Commit a5f0e860 authored by Erik Strand's avatar Erik Strand

Add notes on backpropagation

parent c8dc0c76
---
title: Backpropagation
---
Backpropagation is the ubiquitous method for performing gradient descent in artificial neural
networks. Ultimately it allows us to compute the derivative of a loss function with respect to every
free parameter in the network (i.e. every weight and bias). It does so layer by layer. At the end of
the day, it's just the chain rule, but there's a decent amount of bookkeeping so I want to write it
out explicitly.
Suppose we have an artificial neural network with $$N$$ layers. Let the number of neurons in layer
$$n$$ be $$N_n$$. Let layer $$n$$ have weights $$W^n$$ (an $$N_n$$ by $$N_{n - 1}$$ matrix) and biases
$$b^n$$ (a vector with $$N_n$$ components). Call its output $$a^n$$. Define the vector
$$
z^n = W^n a^{N-1} + b^n
$$
This is just the output of layer $$n$$ before the activation function $$\theta$$ is applied. So
$$
a^n = \theta(z^n)
$$
(where the function application is performed on each element independently).
We'll treat layer zero as the inputs. So $$a^0$$ is defined, but not $$z^0$$, $$W^0$$, or $$b^0$$.
Then $$a^1$$ through $$a^N$$ are the outputs of our layers. Finally, we have some loss function
$$L$$, which I assume is a function only of the last layer's outputs ($$a^N$$).
At the end of the day, to update the parameters of the network we need to know the partial
derivative of $$L$$ with respect to all entries of all $$W^n$$ and $$b^n$$. To get there, it's
helpful to consider as a stepping stone the partial derivatives of $$L$$ with respect to the entries
of a particular $$z^n$$. I'll write this as $$\nabla_{z^n} L$$ (a vector with $$N_n$$ elements).
In component form,
$$
z^n_i = \sum_j W^n_{i, j} a^{n-1}_j + b^n_i
$$
So $$\partial z_i^n / \partial b_i^n = 1$$ and by the chain rule,
$$
\begin{aligned}
\frac{\partial L}{\partial b_i^n} &= \frac{\partial L}{\partial z_i^n} \frac{\partial z_i^n}{\partial b_i^n} \\
&= \frac{\partial L}{\partial z_i^n}
\end{aligned}
$$
Thus
$$
\nabla_{b^n} L = \nabla_{z^n} L
$$
Similarly,
$$
\begin{aligned}
\frac{\partial L}{\partial W_{i,j}^n} &= \frac{\partial L}{\partial z_i^n} \frac{\partial z_i^n}{\partial W_{i,j}^n} \\
&= \frac{\partial L}{\partial z_i^n} a_j^{n-1}
\end{aligned}
$$
So
$$
\nabla_{W^n} L = (\nabla_{z^n} L) (a^{n-1})^T
$$
So it's easy to go from $$\nabla_{z^n} L$$ to $$\nabla_{z^n} W^n$$ and $$\nabla_{z^n} b^n$$.
It's also easy to get from one $$\nabla_{z^n} L$$ to the next. In particular,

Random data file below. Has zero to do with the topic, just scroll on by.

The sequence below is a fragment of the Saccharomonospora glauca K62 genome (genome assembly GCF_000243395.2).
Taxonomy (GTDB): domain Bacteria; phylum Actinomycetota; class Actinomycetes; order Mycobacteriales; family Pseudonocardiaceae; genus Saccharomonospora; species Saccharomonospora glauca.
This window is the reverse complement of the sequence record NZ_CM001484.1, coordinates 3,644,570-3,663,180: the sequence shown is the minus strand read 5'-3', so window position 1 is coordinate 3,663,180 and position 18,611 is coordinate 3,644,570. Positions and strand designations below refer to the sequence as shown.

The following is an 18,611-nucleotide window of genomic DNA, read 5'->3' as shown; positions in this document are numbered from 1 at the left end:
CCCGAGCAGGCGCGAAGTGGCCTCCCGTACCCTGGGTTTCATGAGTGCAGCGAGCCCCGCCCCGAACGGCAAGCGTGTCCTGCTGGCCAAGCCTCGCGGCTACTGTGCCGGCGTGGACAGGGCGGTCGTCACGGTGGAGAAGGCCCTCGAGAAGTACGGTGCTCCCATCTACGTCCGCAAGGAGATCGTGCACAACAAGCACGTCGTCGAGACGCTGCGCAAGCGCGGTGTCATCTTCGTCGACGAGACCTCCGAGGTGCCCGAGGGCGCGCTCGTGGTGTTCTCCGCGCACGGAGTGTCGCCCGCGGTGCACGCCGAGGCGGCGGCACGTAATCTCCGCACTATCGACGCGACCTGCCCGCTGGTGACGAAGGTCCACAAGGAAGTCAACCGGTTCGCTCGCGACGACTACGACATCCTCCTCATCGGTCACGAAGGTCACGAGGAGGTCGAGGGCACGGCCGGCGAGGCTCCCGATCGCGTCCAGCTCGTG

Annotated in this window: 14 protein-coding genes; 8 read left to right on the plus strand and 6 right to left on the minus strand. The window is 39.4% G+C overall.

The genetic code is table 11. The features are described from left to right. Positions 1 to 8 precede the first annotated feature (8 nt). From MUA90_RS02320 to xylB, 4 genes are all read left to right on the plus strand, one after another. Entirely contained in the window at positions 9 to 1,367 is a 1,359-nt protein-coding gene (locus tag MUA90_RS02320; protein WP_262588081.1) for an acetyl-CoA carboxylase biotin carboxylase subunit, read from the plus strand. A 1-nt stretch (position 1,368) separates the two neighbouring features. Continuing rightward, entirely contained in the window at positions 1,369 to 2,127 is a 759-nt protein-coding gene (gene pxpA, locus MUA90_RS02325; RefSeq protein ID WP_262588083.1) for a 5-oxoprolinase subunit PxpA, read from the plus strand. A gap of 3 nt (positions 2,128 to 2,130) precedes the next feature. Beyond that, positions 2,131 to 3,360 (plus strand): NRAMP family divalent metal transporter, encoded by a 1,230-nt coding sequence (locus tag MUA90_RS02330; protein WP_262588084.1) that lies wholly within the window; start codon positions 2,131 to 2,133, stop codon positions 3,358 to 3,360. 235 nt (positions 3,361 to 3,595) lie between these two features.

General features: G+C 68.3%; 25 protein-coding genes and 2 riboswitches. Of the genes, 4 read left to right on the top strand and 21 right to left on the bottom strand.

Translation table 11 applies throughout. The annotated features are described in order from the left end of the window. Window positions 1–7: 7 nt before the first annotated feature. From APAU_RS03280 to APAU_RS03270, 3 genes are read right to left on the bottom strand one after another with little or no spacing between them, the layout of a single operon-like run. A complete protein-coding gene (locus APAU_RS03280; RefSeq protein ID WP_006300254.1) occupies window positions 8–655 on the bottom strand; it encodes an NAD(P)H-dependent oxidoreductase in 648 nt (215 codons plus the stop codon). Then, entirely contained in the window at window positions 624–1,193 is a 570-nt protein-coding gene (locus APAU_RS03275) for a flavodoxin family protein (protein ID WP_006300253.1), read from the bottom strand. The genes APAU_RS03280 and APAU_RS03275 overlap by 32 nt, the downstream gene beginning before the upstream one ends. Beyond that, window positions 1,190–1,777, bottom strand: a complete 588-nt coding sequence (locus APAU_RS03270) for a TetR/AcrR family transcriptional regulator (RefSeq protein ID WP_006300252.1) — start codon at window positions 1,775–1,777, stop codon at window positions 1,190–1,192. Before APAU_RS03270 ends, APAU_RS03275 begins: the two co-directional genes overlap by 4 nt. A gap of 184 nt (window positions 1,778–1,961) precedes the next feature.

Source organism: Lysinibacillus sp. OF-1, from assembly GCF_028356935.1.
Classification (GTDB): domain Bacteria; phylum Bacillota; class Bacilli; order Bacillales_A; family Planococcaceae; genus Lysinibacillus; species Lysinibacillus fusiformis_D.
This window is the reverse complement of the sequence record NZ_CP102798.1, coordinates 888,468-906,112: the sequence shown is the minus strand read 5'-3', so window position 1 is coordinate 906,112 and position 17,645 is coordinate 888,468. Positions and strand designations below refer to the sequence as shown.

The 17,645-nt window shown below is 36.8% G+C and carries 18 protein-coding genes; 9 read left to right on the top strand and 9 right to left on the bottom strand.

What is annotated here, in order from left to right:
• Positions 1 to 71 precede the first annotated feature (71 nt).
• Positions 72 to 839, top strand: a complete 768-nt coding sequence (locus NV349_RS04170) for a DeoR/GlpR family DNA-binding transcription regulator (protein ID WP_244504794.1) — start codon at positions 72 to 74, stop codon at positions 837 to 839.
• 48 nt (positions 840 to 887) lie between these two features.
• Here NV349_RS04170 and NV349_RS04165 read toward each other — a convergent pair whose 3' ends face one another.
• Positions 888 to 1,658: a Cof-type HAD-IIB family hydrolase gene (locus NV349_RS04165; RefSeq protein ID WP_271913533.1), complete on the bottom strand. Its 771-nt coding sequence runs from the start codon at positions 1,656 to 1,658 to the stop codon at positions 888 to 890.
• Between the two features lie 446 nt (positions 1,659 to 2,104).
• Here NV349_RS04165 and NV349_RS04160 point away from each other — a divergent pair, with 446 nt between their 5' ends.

$$
\begin{aligned}
\frac{\partial L}{\partial a_j^{n-1}} &= \sum_{i} \frac{\partial L}{\partial z_i^n} \frac{\partial z_i^n}{\partial a_j^{n-1}} \\
&= \sum_{i} \frac{\partial L}{\partial z_i^n} W_{i, j}^n
\end{aligned}
$$
So
$$
\nabla_{a^{n-1}} L = (W^n)^T (\nabla_{z^n} L)
$$
Finally, since $$a_i^{n-1} = \theta(z_i^{n-1})$$,
$$
\begin{aligned}
\frac{\partial L}{\partial z_i^{n-1}} &= \frac{\partial L}{\partial a_i^{n - 1}} \frac{\partial a_i^{n-1}}{\partial z_i^{n-1}} \\
&= \frac{\partial L}{\partial a_i^{n - 1}} \theta'(z_i^{n-1}) \\
\end{aligned}
$$
and so
$$
\nabla_{z^{n-1}} L = (W^n)^T (\nabla_{z^n} L) \odot (\nabla_{z^{n-1}} \theta)
$$
Here $$\nabla_{z^{n-1}} \theta$$ means the derivative of $$\theta$$ evaluated at each $$z_i^{n-1}$$
(so strictly speaking it's more of a Jacobian than a gradient), and $$\odot$$ indicates the
[Hadamard product](https://en.wikipedia.org/wiki/Hadamard_product_(matrices)) (i.e. element-wise
product).
So starting from the output of the network,
$$
\nabla_{z^N} L = \nabla_{a^N} L \odot \nabla_{z^N} \theta
$$
And from here we just apply the equation above repeatedly to compute $$\nabla_{z^{N - 1}} L$$,
$$\nabla_{z^{N - 2}} L$$, etc. At each step we can easily compute $$\nabla_{b_n} L$$ and
$$\nabla_{W^n} L$$ as well. When we get to the first layer, note that $$\nabla_{W^1} L$$ depends on
the inputs of the network $$a^0$$, rather than the outputs of some other layers.
To implement this efficiently, note that we don't need to store all the gradients we've computed so
far. We just need to keep the most recent one, and have some memory in which to calculate the next.
So if you allocate two arrays with as many elements as the largest layer has nodes, then you can
keep reusing these for the whole computation. For standard gradient descent, updates to the weights
and biases can be done in-place, so computing those gradients requires no additional storage.
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